For Glen Rice Jr., much of what he heard at the NBA’s rookie transition program last week was less revelation than reinforcement. With a father who played 15 seasons in the league, Rice has heard numerous tales about what to expect with life in the NBA. But he found the four-day seminar, which delved into the challenges and perks of playing in the league, beneficial and informative nonetheless.
“I had a brief idea of what all the topics was going to be. They just went more in depth into all the topics,” Rice, the Wizards’ 6-foot-6 swingman, said in a recent telephone interview. “It definitely matched, for the most part. That’s a big advantage that I have, hearing multiple sources say the same things. It tells you exactly how real it is.”
Rice, the 35th pick of last June’s draft, and teammate Otto Porter Jr. were among the more than 50 players trapped in a secluded office park in Florham Park, N.J., where they got advice on how to handle their finances, dealing with groupies, the dangers of drugs and other situations that they could encounter in the NBA. They also got an understanding of the league’s reach around the globe, the rules of the game and importance of being a positive representation for a multi-billion dollar business.
“The thing that stuck out to me was when we got to talk to some of the players and hear some of their biggest challenges, how they went through facing them and that kind of stuff,” Rice said. “For example, not playing that much. Jarrett Jack was there. Jerry Stackhouse was there and he was mentioning, whatever your role, whether minimum or large. I think that was the biggest thing that stuck out to me. Because as they said, some people in the league have never had to take a backseat, have never had to worry about not getting significant minutes and I was like, ‘I already been through that.’ ”
Rice has played professionally after spending a season in the Development League. He wasn’t immediately in the rotation with the Rio Grande Valley Vipers but fought for minutes, even if it meant that he had to play power forward. When the opportunity to play finally arrived, Rice took full advantage and led the Vipers to the D-League title and earned MVP honors.
“I think it’ll help,” Rice said. “Of course it’ll be able to transfer to the next league, anything you learn anywhere will transfer if you use it right.”
Rice earned just $35,000 in the D-League but plans to remain frugal after signing a rookie minimum deal with the Wizards. The players were given constant reminders about the need to save, to be cautious with spending and careful with where they invest their money.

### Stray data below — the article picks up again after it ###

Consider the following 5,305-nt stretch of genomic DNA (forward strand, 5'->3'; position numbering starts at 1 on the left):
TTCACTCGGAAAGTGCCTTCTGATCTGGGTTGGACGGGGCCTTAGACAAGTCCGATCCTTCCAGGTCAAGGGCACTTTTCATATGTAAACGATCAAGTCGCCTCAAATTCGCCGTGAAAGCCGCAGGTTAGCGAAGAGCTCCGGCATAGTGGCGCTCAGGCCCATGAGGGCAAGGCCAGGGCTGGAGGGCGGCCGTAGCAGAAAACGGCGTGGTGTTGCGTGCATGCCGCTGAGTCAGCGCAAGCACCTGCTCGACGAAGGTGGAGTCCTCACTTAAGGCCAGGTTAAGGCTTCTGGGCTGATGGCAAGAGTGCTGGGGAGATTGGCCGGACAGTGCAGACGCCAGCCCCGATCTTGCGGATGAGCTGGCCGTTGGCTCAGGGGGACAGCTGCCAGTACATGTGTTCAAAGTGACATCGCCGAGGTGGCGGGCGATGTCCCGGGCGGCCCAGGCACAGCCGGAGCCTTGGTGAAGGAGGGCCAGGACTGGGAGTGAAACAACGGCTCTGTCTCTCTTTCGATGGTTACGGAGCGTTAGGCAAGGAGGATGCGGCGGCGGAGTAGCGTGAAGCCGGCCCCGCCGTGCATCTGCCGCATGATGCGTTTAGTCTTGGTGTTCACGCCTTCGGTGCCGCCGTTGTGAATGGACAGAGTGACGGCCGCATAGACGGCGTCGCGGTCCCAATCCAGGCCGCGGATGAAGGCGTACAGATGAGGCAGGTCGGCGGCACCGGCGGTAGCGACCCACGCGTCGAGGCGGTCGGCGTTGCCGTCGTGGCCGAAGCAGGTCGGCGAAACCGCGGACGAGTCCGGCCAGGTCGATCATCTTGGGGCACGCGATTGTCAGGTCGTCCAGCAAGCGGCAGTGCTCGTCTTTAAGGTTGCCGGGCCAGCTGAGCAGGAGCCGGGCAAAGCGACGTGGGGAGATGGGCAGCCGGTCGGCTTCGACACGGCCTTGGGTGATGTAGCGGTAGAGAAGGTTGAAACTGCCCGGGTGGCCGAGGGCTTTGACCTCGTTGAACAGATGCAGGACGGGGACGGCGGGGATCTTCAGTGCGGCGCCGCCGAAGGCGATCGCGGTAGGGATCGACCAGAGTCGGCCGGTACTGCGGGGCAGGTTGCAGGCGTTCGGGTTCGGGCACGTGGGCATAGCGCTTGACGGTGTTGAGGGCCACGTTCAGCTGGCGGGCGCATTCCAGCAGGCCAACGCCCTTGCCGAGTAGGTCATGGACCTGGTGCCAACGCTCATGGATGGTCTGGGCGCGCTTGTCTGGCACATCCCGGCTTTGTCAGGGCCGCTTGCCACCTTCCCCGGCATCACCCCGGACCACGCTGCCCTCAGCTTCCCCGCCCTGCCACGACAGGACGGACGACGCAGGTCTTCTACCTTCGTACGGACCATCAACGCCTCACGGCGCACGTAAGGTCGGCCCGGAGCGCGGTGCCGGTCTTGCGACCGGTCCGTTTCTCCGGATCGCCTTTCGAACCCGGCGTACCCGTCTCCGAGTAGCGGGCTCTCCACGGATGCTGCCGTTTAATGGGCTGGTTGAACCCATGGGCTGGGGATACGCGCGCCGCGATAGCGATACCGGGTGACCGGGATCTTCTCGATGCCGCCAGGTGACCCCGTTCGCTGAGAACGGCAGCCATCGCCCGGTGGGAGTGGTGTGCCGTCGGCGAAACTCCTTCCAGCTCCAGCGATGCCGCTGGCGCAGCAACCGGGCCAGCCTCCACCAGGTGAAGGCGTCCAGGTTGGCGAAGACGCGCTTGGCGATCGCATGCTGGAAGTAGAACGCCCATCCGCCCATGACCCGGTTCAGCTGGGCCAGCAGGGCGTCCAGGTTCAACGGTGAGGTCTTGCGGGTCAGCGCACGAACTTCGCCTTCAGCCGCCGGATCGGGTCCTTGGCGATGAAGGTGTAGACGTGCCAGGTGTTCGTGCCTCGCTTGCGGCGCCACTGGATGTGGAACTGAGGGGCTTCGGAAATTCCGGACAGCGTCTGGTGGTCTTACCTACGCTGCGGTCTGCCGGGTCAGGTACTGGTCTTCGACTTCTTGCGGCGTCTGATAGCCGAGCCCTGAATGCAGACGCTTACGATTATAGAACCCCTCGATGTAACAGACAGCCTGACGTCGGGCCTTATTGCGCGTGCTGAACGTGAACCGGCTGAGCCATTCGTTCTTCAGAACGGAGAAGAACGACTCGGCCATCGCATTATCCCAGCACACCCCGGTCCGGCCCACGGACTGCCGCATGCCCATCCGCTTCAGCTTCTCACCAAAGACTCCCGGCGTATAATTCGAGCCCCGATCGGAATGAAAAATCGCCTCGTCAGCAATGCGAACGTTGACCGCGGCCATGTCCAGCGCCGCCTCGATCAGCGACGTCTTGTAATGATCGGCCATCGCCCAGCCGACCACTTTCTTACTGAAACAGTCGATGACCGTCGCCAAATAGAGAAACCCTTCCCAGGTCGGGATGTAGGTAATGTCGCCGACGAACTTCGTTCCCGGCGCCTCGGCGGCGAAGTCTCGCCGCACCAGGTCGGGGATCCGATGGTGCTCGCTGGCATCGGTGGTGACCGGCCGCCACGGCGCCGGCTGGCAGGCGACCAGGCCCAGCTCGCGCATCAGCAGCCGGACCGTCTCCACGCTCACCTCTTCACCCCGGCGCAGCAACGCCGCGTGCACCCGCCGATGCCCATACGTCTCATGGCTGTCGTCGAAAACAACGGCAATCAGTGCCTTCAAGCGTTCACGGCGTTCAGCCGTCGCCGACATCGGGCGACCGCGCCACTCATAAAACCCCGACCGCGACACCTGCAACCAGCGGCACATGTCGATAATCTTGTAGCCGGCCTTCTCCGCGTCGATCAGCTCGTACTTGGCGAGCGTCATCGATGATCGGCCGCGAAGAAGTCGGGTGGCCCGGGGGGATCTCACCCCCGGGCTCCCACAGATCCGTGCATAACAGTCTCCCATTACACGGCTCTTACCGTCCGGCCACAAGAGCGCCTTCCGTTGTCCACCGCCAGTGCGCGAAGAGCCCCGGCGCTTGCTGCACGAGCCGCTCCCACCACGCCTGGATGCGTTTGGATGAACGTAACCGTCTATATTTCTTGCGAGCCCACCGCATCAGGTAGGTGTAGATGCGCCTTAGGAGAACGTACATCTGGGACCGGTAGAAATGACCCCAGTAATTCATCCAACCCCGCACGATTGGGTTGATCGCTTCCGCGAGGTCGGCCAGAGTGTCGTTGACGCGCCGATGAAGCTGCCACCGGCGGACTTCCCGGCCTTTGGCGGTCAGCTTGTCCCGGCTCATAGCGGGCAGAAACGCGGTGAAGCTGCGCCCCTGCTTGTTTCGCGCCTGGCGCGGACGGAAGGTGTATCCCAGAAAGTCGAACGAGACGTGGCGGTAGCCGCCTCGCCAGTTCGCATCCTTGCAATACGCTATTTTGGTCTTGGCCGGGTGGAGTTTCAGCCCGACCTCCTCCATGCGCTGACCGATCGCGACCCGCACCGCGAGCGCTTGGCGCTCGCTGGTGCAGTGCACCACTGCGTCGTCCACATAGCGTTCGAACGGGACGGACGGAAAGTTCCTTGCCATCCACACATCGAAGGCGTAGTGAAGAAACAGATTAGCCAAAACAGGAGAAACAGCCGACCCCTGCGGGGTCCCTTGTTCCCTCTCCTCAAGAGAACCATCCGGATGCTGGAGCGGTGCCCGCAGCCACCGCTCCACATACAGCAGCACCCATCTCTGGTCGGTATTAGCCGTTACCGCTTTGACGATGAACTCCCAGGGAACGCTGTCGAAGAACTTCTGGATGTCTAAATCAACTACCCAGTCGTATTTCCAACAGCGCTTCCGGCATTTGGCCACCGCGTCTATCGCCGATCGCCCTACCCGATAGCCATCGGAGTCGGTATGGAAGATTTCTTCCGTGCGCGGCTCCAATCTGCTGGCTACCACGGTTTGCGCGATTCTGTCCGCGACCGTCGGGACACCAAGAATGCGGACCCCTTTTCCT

“I don’t think I’ll have too much trouble with that, because that’s not my personality. I’m always stingy with what I have. I still have most of my D-League money,” Rice said with a laugh. “So it’s never been a problem with spending as much with some other people.”
After tying Jan Vesely with a team-best 11.6 points per game in five games during the Las Vegas summer league, Rice has been steadily working on his game at Verizon Center with Porter and Bradley Beal. Kevin Seraphin and John Wall have also been around to participate in the workouts.
Rice was pleased with his performance in Las Vegas, where he displayed his shooting ability and athleticism, but knows he has a ways to go. He faces an uphill battle for minutes in Washington with Beal, Martell Webster and even veteran Eric Maynor expected to claim most of the minutes at shooting guard.
“Summer league the games aren’t as long as NBA games. You don’t get to experience how conditioned you need to be,” Rice said. “A lot of guys performed well and you really get to the see the jump. Even though it’s not going to be as the big as the jump to the NBA, you do see the jump because of the competition there. I got to keep working on shooting the ball, everything, for the most part.”
Rice said he really started to feel that his NBA dreams were real last week, when he posed for pictures in his new No. 14 Wizards jersey during the rookie photo shoot.
“Of course it felt good to know that there was a jersey there with your name on it and the NBA logo,” Rice said. “I’m definitely excited. Anxious and ready to keep working, so that when the opportunity comes, I’ll be ready.”